“The standard of the good is that which is good for society.” This [means], in logic—and, today, in worldwide practice—that “society” stands above any principles of ethics, since “the good” is whatever it wills, whatever it happens to assert as its own welfare and pleasure. This [means] that “society” may do anything it pleases, since “the good” is whatever it chooses to do because it chooses to do it. And—since there is no such entity as “society,” since some men (the majority or any gang that claims to be its spokesman) are ethically entitled to pursue any whims (or any atrocities) they desire to pursue, while other men are ethically obliged to spend their lives in the service of that gang’s desires.
Observe what this beneficiary-criterion of morality does to a man's life. The first thing he learns is that morality is his enemy; he has nothing to gain from it, he can only lose; self-inflicted loss, self-inflicted pain and the gray, debilitating pall of an incomprehensible duty is all that he can expect. He may hope that others might occasionally sacrifice themselves for his benefit, as he grudgingly sacrifices himself for theirs, but he knows that the relationship will bring mutual resentment, no pleasure--and that, morally, their pursuit of values will be like an exchange of unwanted, unchosen Christmas presents, which neither is morally permitted to buy for himself.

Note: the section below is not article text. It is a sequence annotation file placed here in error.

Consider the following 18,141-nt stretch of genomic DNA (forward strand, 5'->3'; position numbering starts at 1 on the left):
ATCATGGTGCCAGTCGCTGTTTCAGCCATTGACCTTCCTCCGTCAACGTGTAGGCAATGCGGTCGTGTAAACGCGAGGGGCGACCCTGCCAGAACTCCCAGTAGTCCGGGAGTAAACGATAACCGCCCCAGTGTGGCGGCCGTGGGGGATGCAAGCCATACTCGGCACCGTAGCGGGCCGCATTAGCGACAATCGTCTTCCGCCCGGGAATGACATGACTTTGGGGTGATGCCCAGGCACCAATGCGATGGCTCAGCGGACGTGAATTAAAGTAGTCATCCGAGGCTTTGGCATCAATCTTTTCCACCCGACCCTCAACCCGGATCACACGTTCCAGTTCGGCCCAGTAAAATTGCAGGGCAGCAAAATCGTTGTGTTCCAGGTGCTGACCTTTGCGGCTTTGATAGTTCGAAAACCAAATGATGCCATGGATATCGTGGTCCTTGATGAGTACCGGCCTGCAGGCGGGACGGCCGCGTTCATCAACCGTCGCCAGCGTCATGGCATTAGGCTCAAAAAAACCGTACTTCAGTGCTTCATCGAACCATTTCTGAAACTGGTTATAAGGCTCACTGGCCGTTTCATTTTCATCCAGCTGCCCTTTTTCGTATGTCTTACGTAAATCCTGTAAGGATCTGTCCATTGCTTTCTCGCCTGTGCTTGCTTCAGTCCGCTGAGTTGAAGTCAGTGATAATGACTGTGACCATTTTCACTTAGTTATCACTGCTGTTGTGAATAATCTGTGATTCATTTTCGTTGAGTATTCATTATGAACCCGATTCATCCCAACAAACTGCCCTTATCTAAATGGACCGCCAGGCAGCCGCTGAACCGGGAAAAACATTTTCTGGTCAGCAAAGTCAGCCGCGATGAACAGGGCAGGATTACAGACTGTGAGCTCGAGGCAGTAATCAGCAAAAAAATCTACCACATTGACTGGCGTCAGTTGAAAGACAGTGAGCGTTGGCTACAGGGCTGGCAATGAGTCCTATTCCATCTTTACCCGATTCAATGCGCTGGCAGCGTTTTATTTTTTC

---from The Virtue of Selfishness by Ayn Rand
What is good for society is more important than what is good for individuals in the society.
A society is individuals in the society.
Let society = A.
Let individuals in the society = B.
What is good for A is more important that what is good for B. (I’ve said the exact same thing as above.)
A is B.
Therefore: What is good for A is more important than what is good for A. (or) What is good for B is more important than what is good for B.
This is a contradiction. Something cannot be more important than itself. Since a society is (or is equal to) individuals, then they are the same thing (commutative property of math or A = B therefore B is a logical substitution for A ... A = A or B = B). Of course, if we don’t agree on the definition of society, which I thought we did at LSB, then we have to figure out some more semantics.